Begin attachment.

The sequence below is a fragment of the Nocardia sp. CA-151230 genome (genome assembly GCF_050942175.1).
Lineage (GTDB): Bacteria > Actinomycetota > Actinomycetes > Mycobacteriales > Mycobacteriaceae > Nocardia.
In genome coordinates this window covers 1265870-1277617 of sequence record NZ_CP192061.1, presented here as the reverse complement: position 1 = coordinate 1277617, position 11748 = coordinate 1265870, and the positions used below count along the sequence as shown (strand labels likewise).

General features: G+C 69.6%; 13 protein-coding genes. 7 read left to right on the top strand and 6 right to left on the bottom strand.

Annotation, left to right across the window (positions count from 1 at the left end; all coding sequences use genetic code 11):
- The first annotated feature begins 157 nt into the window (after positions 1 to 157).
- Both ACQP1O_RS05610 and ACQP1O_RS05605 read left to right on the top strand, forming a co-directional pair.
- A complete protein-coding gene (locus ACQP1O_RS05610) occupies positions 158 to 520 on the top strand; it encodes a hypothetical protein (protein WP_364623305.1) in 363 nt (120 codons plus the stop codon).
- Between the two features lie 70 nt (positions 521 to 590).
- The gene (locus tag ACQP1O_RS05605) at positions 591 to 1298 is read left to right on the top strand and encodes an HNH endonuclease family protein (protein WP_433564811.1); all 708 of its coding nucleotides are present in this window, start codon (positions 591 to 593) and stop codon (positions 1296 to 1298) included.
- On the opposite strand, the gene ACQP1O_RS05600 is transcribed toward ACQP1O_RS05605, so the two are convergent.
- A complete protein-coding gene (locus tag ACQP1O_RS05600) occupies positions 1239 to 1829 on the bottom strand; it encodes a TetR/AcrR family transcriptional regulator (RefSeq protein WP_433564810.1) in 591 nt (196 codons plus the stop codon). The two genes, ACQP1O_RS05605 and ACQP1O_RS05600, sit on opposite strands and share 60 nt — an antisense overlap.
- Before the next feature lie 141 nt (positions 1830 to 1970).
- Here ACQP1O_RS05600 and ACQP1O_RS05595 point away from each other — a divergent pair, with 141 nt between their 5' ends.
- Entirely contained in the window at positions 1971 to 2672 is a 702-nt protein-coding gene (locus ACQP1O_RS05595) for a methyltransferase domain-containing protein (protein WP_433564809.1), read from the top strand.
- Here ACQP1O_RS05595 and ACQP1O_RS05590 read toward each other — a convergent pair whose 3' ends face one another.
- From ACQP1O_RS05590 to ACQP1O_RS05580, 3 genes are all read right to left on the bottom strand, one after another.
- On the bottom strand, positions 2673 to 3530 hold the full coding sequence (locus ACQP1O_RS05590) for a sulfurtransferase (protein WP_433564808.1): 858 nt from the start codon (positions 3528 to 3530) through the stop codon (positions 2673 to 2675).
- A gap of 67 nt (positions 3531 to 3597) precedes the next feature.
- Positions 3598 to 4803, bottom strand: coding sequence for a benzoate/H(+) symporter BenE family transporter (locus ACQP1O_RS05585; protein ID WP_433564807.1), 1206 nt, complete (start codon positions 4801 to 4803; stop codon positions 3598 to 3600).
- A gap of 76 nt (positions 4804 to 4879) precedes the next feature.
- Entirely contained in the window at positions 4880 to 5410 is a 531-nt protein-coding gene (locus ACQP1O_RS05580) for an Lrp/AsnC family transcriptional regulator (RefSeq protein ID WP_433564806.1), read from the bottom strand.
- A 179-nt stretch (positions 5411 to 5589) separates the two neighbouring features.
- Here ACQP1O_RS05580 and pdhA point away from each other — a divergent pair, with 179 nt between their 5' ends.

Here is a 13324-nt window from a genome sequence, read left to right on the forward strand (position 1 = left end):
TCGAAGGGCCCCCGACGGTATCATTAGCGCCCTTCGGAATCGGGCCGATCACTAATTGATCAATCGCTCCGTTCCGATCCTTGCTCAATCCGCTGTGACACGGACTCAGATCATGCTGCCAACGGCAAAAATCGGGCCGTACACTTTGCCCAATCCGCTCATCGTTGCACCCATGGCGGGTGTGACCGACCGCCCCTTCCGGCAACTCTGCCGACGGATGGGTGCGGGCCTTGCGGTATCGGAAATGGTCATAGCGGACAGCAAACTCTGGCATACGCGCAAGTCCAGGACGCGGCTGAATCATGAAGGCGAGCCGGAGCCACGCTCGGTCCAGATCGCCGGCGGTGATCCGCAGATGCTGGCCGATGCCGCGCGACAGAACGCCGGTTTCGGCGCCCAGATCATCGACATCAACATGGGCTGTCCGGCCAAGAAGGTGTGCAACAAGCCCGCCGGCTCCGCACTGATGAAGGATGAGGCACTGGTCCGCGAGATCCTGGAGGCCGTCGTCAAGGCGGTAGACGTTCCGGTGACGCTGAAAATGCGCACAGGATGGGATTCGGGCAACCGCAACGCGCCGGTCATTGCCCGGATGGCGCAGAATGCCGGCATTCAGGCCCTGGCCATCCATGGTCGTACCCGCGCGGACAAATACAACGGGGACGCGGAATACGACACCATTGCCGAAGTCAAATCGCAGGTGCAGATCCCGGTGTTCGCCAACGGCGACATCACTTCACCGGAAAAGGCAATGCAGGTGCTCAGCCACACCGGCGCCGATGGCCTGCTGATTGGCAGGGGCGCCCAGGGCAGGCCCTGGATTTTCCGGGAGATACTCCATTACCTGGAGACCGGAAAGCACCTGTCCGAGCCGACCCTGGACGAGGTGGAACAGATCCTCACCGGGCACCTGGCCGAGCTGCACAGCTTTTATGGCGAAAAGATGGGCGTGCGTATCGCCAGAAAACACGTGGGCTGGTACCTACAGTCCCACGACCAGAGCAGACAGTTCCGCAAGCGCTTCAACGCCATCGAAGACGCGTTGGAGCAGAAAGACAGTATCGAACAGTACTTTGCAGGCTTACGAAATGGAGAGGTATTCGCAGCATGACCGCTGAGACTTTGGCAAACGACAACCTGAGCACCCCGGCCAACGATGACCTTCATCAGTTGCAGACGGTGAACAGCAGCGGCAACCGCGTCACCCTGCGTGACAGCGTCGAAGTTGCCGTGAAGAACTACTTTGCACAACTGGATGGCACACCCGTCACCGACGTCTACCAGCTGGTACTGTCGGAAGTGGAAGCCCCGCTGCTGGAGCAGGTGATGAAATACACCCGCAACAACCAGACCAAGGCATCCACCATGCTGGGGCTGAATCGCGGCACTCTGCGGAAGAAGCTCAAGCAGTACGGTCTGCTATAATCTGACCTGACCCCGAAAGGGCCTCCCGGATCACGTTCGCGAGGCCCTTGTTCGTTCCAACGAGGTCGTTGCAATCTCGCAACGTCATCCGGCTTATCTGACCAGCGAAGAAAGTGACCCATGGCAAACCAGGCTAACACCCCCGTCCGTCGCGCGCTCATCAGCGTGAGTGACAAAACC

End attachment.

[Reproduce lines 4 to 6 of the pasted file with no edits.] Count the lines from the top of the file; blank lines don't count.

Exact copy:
General features: G+C 69.6%; 13 protein-coding genes. 7 read left to right on the top strand and 6 right to left on the bottom strand.

Annotation, left to right across the window (positions count from 1 at the left end; all coding sequences use genetic code 11):
- The first annotated feature begins 157 nt into the window (after positions 1 to 157).